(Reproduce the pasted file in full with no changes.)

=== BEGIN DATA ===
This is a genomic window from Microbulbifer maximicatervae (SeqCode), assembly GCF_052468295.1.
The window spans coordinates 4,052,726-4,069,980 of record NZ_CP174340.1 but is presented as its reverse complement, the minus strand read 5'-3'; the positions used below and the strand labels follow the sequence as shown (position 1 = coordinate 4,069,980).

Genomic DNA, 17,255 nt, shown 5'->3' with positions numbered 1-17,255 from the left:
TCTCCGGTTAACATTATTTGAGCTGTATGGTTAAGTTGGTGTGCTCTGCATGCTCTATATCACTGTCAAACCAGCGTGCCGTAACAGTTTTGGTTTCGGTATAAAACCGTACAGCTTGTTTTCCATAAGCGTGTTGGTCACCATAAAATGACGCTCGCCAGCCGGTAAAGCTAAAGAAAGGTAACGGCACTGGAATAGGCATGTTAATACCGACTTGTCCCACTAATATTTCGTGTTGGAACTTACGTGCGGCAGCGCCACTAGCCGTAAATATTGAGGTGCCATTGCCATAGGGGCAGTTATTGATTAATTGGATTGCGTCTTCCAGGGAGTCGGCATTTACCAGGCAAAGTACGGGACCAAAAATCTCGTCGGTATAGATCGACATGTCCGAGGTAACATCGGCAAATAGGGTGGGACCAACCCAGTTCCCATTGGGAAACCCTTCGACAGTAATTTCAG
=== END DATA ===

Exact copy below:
This is a genomic window from Microbulbifer maximicatervae (SeqCode), assembly GCF_052468295.1.
The window spans coordinates 4,052,726-4,069,980 of record NZ_CP174340.1 but is presented as its reverse complement, the minus strand read 5'-3'; the positions used below and the strand labels follow the sequence as shown (position 1 = coordinate 4,069,980).

Genomic DNA, 17,255 nt, shown 5'->3' with positions numbered 1-17,255 from the left:
TCTCCGGTTAACATTATTTGAGCTGTATGGTTAAGTTGGTGTGCTCTGCATGCTCTATATCACTGTCAAACCAGCGTGCCGTAACAGTTTTGGTTTCGGTATAAAACCGTACAGCTTGTTTTCCATAAGCGTGTTGGTCACCATAAAATGACGCTCGCCAGCCGGTAAAGCTAAAGAAAGGTAACGGCACTGGAATAGGCATGTTAATACCGACTTGTCCCACTAATATTTCGTGTTGGAACTTACGTGCGGCAGCGCCACTAGCCGTAAATATTGAGGTGCCATTGCCATAGGGGCAGTTATTGATTAATTGGATTGCGTCTTCCAGGGAGTCGGCATTTACCAGGCAAAGTACGGGACCAAAAATCTCGTCGGTATAGATCGACATGTCCGAGGTAACATCGGCAAATAGGGTGGGACCAACCCAGTTCCCATTGGGAAACCCTTCGACAGTAATTTCAG